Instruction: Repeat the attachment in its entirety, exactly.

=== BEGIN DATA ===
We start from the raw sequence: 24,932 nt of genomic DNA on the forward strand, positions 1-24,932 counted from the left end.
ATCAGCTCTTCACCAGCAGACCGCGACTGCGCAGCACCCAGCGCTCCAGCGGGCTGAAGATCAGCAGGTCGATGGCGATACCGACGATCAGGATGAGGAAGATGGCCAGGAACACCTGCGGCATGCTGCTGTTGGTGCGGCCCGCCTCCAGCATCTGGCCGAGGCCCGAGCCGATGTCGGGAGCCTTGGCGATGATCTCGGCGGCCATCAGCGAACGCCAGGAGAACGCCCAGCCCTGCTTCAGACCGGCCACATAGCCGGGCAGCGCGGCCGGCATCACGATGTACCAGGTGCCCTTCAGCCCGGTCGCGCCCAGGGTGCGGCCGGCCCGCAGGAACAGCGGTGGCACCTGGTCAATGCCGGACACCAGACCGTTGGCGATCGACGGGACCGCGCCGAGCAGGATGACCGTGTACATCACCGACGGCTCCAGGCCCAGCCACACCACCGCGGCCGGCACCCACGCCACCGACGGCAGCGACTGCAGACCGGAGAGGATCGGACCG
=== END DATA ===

We start from the raw sequence: 24,932 nt of genomic DNA on the forward strand, positions 1-24,932 counted from the left end.
ATCAGCTCTTCACCAGCAGACCGCGACTGCGCAGCACCCAGCGCTCCAGCGGGCTGAAGATCAGCAGGTCGATGGCGATACCGACGATCAGGATGAGGAAGATGGCCAGGAACACCTGCGGCATGCTGCTGTTGGTGCGGCCCGCCTCCAGCATCTGGCCGAGGCCCGAGCCGATGTCGGGAGCCTTGGCGATGATCTCGGCGGCCATCAGCGAACGCCAGGAGAACGCCCAGCCCTGCTTCAGACCGGCCACATAGCCGGGCAGCGCGGCCGGCATCACGATGTACCAGGTGCCCTTCAGCCCGGTCGCGCCCAGGGTGCGGCCGGCCCGCAGGAACAGCGGTGGCACCTGGTCAATGCCGGACACCAGACCGTTGGCGATCGACGGGACCGCGCCGAGCAGGATGACCGTGTACATCACCGACGGCTCCAGGCCCAGCCACACCACCGCGGCCGGCACCCACGCCACCGACGGCAGCGACTGCAGACCGGAGAGGATCGGACCG